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Eye to Aye with Poetry



Recently in my writing group we had a very interesting conversation about poetry and why so many people feel they are unqualified to comment on it let alone attempt writing it. Both myself and another very accomplished poet argued that poetry should be for everyone and the reason so many people are put off is because their introduction to it has been stultifying. We are made to feel that if we don’t understand form, method, metre, then we’d best step aside and leave it all to the professionals. But I believe we all intrinsically grasp poetry because it is first and foremost about the sound of words. Us humans relish rhythmic sounds. It’s why we listen to music, sing and dance. I stand by this opinion as I have to teach children about poetry and am met by their fear of it coupled with the idea it will be too difficult to understand.

In a classroom full of resistance to poetry I start with just one word. Your basic, everyday common noun. I ask them to list several objects: book, cheese, knife, snake etc. Then I show them how very easy it is to turn this one word into an image which we instantly recognise. At this point I ask them to choose a favourite word and turn that into a picture. Even the child who considers itself utterly uncreative is able to complete this exercise. Now I explain that this is an Image Poem and since each of them has created one, they are now, each and every one of them, bonafide poets.


By Flynn



Every time I do this exercise I watch my classroom assistants look at me with confusion. It must be a trick. It can’t be that simple. Yet I maintain it is. For me, poetry starts with just one word.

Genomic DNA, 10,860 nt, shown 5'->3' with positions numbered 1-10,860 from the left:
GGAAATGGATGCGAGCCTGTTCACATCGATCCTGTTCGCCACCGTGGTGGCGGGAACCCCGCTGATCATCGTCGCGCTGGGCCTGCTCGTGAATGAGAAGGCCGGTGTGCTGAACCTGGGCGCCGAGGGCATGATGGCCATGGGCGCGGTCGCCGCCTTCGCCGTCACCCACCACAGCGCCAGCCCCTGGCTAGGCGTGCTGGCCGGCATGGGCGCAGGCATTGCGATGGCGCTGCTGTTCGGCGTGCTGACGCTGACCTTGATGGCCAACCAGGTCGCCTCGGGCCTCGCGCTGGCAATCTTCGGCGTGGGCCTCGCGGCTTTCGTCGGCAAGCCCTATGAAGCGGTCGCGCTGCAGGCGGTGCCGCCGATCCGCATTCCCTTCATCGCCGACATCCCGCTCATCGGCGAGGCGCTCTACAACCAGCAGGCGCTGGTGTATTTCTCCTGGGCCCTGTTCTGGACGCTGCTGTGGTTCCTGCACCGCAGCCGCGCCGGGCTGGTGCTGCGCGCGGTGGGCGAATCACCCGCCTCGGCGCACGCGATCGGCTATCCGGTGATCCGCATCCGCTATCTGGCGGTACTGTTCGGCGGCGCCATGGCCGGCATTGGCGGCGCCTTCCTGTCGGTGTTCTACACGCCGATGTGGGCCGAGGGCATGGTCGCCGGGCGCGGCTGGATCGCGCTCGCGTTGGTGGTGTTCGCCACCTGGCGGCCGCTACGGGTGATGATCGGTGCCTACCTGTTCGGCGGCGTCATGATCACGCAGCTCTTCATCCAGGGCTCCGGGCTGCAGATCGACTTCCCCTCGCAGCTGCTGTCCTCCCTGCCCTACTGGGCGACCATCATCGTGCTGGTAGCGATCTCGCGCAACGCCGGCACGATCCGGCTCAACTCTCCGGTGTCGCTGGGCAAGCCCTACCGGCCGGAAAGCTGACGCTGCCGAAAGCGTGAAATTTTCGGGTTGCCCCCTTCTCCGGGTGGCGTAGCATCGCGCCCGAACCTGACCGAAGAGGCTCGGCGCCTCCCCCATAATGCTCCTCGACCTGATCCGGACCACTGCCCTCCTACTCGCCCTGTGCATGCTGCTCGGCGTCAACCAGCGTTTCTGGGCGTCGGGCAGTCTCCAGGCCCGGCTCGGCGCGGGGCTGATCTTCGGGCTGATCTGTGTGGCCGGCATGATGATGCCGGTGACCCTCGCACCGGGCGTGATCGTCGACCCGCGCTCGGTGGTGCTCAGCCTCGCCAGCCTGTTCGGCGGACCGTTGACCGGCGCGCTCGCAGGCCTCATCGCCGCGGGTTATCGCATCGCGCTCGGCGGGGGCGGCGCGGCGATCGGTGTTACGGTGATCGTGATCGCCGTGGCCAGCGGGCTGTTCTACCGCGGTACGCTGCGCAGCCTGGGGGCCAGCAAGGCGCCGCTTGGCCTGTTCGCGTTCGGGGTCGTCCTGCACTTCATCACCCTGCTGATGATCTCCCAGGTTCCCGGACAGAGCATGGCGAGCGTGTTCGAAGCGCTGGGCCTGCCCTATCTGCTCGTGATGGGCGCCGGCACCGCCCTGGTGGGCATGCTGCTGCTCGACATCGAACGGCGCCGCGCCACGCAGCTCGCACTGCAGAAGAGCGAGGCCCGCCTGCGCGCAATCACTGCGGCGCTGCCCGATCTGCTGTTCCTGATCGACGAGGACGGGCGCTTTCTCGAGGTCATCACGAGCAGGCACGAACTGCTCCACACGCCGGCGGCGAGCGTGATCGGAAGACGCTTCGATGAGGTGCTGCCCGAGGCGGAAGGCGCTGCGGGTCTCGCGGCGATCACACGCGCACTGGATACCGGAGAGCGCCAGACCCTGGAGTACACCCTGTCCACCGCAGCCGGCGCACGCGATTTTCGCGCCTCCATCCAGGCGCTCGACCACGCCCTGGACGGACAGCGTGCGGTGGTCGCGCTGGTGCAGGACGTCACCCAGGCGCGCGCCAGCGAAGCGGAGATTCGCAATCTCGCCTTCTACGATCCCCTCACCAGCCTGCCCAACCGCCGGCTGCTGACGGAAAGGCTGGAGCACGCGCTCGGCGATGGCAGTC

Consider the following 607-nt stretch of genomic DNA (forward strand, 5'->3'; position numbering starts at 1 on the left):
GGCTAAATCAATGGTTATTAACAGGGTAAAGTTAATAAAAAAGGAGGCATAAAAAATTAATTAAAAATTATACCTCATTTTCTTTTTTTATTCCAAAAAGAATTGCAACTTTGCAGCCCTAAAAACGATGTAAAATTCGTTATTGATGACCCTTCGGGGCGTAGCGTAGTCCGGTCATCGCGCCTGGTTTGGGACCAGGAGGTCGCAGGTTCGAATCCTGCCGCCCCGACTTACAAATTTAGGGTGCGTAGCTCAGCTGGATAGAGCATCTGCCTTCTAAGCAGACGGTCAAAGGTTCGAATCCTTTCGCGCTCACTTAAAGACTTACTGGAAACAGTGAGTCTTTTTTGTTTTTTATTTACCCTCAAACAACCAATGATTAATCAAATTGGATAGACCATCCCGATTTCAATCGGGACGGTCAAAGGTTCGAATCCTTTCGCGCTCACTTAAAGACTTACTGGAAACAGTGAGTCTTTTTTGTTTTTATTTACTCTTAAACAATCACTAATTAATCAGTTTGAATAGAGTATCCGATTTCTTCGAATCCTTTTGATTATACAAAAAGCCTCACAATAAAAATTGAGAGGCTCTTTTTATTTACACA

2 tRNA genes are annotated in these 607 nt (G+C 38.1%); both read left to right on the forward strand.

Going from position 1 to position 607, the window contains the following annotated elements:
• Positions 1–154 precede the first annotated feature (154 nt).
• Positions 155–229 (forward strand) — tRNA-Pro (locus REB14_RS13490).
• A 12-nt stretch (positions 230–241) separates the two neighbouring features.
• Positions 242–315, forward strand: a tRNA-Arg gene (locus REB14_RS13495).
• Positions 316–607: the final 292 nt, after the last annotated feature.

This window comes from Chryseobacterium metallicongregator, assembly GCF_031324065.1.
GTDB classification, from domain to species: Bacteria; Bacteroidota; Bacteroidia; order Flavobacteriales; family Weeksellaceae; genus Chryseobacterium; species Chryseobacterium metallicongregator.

I remember once being told that a poem is like a painting or drawing but instead of using colour and line, we use words. I think poetry helps us understand the texture and flavour of a word. Starting small is a beginning and we should always savour the good things in the world.


By Jojo



One word can then become three lines containing seventeen syllables and suddenly your budding poet has created a haiku. The journey through poetry has begun. I favour learning by doing. The more you do something, the more you hone the skill. Muscle memory for the brain.





By Rachel



I started writing poetry when I was about 12. The impetus was my English teacher at the time – Miss Donalda Patrick who always wore her hair in Princess Leia buns. She asked us to create an anthology of our favourite poems. Under each we had to state why we had chosen that particular poem. 






I didn’t have the vocabulary I currently possess to express how those poems made me feel. But this was when I realised I relished certain words for their connotations and the way they felt on my tongue and palate as I sounded them out loud. This was also when I began to understand the value of the spoken word – how a poem read to oneself took on a whole different timbre when read aloud by Miss Patrick. There was none of those hideous pauses at the end of lines when they weren’t warranted or the dum dee dum delivery I had been taught at primary school. It was magic.

Of course at the time my poetry rhymed. I was 12 years old. And surely, all poetry rhymes when you’re that age. Now I write and care not a fig for convention. I play with form, in so much as I understand of it. My knowledge is minuscule compared to other poets I know. The main thing is that I write because I feel the need to express myself and I write what is important to me. The rhythm of it, the sound of it pleases me. Of course I look for validation. Who doesn’t? But I don’t let my lack of knowledge stop me. I can learn all that stuff. That’s what reference books, courses and the internet are for. Right?

Coming soon...

A collaborative poetry collection told from the point of view of the animals. Some of their views are not exactly pretty.







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